Stop certain files from being uploaded during a deployment

Tips & Tricks and Tutorials

Using a service like DeployHQ with Git or another SCM is great for helping streamline your deployment process. However, you may find that there are some files you keep in your repository, or fetch via the build pipeline that don't want to upload to your server, such as dependencies that you're using to compile assets.

Excluded Files

In DeployHQ, we have a feature that is designed with this use case in mind. Within any project, you can set up a list of Excluded Files, which are simply paths to one or more files that DeployHQ will check through and then ignore files that match.

Think of excluded files as a blacklist to stop anything in that list from being modified during the deployment.

Adding an Excluded File

Adding an excluded file is very simple. Head to any project, then click the Excluded Files link on the left hand side, followed by the New Excluded Files button to the top-right:

New excluded file

Enter the file path, relative to how the file is found in your repository then, optionally, choose one of more specific servers to apply the rule to. This is useful if you want to deploy the file to your production server, but not your development server.

Click Create Excluded File, then after that any deployments you run to a server it's applied to will ignore anything that matches.

File patterns

The Excluded File rules can be applied in a number of different ways, beyond just matching a specific file. You can also set up wildcards to exclude files with a certain extension, or within a specific directory.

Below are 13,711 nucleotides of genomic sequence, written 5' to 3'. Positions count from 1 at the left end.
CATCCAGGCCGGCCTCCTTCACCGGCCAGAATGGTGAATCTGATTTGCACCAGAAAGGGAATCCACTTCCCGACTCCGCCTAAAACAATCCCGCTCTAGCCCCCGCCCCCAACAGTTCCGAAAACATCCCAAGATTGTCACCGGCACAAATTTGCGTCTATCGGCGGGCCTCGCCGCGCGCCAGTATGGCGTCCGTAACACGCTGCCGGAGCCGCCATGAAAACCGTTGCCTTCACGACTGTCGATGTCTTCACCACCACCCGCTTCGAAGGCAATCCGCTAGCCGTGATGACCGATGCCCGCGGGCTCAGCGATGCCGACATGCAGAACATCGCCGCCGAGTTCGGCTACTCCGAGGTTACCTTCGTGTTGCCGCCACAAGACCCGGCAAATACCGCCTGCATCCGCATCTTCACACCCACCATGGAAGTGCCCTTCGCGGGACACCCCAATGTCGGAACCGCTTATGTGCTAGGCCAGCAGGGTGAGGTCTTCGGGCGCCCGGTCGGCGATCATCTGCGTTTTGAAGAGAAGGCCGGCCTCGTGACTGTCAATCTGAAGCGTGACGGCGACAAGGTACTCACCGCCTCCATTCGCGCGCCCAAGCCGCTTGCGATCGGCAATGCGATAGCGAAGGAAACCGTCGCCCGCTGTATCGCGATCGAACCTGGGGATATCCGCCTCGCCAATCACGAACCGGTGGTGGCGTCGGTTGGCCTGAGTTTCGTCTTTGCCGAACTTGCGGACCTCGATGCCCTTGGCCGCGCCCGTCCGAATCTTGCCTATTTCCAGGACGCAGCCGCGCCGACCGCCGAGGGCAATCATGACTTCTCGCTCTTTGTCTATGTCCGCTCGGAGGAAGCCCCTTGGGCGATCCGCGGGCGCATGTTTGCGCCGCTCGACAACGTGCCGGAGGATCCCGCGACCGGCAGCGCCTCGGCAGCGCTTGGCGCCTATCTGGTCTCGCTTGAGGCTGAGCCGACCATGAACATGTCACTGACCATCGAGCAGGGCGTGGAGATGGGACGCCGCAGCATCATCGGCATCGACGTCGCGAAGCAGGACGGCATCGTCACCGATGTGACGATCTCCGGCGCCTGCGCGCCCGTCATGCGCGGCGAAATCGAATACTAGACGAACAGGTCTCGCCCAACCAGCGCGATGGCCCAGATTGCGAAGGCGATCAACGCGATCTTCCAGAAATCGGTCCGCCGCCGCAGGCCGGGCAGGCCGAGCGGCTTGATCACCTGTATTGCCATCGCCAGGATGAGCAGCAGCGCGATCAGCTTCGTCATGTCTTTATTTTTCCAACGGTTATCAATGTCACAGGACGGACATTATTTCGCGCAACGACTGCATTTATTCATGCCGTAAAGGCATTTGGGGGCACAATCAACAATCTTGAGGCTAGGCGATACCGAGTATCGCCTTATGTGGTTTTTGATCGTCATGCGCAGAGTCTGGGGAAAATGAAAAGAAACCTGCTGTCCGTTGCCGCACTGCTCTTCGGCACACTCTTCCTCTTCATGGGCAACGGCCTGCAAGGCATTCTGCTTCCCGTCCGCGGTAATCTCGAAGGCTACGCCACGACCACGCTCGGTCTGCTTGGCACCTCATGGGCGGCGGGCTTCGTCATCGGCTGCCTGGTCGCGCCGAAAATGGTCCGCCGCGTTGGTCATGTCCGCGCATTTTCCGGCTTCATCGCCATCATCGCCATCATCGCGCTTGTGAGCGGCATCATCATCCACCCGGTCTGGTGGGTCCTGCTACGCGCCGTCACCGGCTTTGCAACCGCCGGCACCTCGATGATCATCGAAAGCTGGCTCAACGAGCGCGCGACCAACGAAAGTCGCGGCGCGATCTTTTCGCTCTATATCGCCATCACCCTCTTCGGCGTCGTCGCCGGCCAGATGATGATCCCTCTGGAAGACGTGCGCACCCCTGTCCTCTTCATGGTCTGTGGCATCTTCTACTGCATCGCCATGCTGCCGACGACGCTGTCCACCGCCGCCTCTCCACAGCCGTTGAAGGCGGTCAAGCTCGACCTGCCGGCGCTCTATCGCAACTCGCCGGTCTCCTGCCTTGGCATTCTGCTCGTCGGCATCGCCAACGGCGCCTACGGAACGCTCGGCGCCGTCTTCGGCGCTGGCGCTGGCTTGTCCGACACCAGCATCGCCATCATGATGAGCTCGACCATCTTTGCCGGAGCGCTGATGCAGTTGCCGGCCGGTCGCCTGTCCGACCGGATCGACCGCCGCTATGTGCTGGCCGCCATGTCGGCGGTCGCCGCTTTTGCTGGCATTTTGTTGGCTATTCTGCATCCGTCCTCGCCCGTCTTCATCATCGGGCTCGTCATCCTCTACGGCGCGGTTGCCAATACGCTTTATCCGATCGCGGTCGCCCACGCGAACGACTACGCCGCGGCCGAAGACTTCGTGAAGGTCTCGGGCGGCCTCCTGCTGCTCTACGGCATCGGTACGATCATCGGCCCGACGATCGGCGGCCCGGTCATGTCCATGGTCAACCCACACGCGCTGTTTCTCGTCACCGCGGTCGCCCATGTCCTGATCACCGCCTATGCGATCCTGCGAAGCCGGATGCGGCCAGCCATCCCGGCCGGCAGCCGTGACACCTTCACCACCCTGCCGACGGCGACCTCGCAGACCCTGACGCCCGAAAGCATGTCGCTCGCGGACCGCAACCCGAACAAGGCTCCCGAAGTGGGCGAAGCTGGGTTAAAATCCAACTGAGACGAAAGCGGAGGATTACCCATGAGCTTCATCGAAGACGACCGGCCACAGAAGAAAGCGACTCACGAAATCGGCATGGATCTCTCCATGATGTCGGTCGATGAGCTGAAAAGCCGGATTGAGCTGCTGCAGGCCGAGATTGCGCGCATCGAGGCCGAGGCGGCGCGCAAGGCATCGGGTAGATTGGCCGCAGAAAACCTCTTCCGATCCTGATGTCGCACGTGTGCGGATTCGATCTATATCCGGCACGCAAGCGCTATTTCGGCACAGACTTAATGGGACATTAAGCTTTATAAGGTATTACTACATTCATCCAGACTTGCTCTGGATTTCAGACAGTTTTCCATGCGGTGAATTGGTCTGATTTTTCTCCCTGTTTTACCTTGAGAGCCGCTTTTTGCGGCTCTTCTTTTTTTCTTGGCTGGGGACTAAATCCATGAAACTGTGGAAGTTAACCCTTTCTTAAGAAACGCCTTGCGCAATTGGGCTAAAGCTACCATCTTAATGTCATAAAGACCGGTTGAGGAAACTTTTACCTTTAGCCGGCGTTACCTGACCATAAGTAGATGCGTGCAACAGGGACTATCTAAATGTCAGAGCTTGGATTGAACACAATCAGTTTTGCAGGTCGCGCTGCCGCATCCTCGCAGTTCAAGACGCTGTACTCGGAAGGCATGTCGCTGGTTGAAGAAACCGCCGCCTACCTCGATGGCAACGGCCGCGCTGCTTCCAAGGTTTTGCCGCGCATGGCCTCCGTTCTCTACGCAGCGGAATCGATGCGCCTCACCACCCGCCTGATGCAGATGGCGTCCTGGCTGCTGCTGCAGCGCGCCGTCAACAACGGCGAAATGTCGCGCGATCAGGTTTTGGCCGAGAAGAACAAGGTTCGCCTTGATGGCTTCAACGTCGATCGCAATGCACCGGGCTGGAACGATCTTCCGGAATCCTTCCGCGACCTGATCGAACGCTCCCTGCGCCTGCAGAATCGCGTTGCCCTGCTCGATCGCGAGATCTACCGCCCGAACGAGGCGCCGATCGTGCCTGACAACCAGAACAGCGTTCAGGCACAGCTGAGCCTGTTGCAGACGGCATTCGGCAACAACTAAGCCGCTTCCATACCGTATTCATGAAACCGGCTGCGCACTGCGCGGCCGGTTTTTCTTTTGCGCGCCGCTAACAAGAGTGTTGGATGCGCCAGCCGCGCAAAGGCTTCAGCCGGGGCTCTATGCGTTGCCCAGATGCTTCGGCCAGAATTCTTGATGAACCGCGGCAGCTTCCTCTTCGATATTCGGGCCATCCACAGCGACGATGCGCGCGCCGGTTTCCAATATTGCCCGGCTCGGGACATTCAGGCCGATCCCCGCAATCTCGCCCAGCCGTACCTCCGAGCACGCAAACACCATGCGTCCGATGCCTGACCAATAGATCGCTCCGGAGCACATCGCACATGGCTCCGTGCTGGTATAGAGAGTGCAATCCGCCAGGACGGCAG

For example, you might want to stop all yml files from being deployed. Add the following two rules to ignore any yml file both within your root directory, and any subdirectory:


You'll notice the ** in the second rule - because the feature uses pattern matching this means that anything in the path before the leading slash will be matched, so any yml file in a subdirectory will be ignored.

If you want to ignore a whole directory, you can again add two rules that might look like so:


That will ignore node_modules itself, along with any files, or subdirectories found within it.


As well as being able to add excluded file rules to a project, you can also commit the rules to your repository using a .deployignore file.

If you're familiar with .gitignore it works in very much the same way. Simply add the file to your repository's root directory, and place each rule on a new line.



Then, once the file has been committed and pushed to your repository, DeployHQ will detect it and stop any files in exactly the same way. Just remember that the file must be present in the commit you're deploying to, otherwise DeployHQ won't see it when it checks out the repository to deploy it.

We hope this guide has been useful in outlining how to stop files being deployed when you don't want them to be, do let us know if you have any questions.

A little bit about the author

I'm Adam W, or as everyone prefers to call me - Batman. I get a lot of satisfaction out of helping our customers and am committed to making their customer experience as positive as possible. When not offering support to our customers, you'll find me gaming, listening to music or running.

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